It’s fun to be an iconoclast and it requires little training. You don’t need to understand what you’re smashing. You don’t need to be better than what you condemn. You don’t need to offer anything in exchange for what you destroy. If you seem angry enough, people will assume you have something to be angry about. They will assume that what you hate is evil.
It’s harder to take the other position. We’ve never met Lincoln, Grant, Washington, or the rest. There is a layer of dust on our memory of their lives. We didn’t build their statues or experience the problems they helped solve. We know they were real people, flawed as we are flawed, who nonetheless accomplished important things, but our loyalty to them is a dim, cobwebby, inherited thing.
And this is the battle of the moment. Our hazy memories against kids with ropes and spray paint. Our faded gratitude against their frantic rage. Our half-hearted defense of half-forgotten people against a frenzy of self-righteous indignation.
There are arguments to be made against every man, and history would have us make them, and then evaluate those arguments in the full light of day. But the iconoclast does not want light. His hour is darkness, hidden within an anonymous mob that honors no law and tolerates no debate.
He weaponizes history, ignoring his subjects’ culture and denying their suffering, reducing them to comic-book villains, representative of their villainous eras. He rejects his subjects’ limitations and humanity – makes them gods in order to make them devils. He makes them devils in order to discredit their gods.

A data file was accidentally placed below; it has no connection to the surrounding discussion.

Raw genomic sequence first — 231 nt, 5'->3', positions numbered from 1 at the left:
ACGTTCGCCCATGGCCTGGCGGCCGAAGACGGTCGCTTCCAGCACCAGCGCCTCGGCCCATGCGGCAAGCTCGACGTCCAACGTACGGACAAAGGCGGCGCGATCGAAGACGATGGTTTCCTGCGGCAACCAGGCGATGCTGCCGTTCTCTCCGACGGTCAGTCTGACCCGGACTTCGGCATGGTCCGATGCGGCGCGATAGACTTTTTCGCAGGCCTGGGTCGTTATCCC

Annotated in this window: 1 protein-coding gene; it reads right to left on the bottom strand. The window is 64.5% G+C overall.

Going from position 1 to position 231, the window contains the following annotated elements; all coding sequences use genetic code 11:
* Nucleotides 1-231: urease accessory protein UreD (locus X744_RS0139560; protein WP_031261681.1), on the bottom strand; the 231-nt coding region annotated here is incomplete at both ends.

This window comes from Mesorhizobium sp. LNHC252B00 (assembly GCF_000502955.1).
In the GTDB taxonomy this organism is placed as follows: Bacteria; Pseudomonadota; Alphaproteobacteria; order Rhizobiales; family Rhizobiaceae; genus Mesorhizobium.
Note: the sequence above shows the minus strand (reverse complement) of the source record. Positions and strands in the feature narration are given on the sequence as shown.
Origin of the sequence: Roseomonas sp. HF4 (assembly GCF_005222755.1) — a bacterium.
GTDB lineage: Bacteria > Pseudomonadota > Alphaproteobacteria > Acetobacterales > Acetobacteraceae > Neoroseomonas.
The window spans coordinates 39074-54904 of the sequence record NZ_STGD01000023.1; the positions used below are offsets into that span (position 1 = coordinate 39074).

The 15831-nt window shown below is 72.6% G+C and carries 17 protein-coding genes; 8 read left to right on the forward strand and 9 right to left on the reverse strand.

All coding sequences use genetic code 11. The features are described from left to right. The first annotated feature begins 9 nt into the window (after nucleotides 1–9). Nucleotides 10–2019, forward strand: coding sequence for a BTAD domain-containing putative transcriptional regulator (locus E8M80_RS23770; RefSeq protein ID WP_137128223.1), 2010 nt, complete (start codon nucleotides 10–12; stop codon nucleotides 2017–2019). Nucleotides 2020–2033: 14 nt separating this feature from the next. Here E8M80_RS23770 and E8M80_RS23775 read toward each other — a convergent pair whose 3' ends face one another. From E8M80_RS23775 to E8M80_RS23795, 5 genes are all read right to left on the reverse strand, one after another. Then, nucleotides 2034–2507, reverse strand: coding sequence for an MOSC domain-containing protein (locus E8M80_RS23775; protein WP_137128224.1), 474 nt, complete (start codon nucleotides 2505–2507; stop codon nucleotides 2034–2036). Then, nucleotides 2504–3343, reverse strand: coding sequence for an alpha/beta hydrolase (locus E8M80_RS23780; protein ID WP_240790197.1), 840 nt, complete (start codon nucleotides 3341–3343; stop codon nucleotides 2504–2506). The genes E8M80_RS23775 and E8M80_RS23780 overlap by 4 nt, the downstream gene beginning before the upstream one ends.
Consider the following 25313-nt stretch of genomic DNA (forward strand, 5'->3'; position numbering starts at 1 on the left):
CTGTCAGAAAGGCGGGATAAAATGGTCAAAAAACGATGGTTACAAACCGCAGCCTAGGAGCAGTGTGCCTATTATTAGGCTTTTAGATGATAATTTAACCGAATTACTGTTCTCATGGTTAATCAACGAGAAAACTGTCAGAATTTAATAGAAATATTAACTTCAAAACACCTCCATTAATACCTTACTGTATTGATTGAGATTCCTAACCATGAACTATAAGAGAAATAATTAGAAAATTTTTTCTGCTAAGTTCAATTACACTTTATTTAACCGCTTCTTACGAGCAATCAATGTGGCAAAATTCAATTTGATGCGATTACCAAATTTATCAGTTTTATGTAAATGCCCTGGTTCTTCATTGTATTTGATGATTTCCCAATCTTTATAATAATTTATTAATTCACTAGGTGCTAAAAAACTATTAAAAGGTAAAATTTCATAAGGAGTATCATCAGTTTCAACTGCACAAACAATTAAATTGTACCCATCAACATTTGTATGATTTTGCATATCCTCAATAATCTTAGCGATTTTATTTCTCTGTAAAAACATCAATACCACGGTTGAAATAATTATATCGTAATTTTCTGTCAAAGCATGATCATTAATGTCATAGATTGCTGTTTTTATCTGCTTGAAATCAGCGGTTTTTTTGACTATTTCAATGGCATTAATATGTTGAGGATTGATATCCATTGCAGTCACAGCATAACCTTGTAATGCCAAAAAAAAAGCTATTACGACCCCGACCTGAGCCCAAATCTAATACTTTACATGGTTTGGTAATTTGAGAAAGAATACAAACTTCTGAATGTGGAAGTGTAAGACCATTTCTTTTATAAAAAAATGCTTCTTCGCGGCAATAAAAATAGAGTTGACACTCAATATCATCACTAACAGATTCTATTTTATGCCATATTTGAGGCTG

But, of course, these famous men were not gods. They were humans born into a culture, just as we were born into a culture – humans who suffered and struggled and stood apart from their culture, often leaving it changed for the better. They were brave men, now being mocked by masked men. They were humble and dedicated men, now being judged by self-righteous and cowardly men. They were imperfect men, now being slandered by abysmal men.
It is our forgetting that makes us ripe for this revolution. We have forgotten the price that many paid for this freedom we were born into – our globally and historically unprecedented American privilege. We have forgotten the Creator who inspired our ancestors’ revolution and their painful journey toward equality. We have forgotten our own generation’s brutality to the aborted, even as we criticize their generation’s slow liberation of the enslaved.
It’s fun to be an iconoclast, until you have finally torn down everything you don’t understand. Then, at least, you may begin to understand.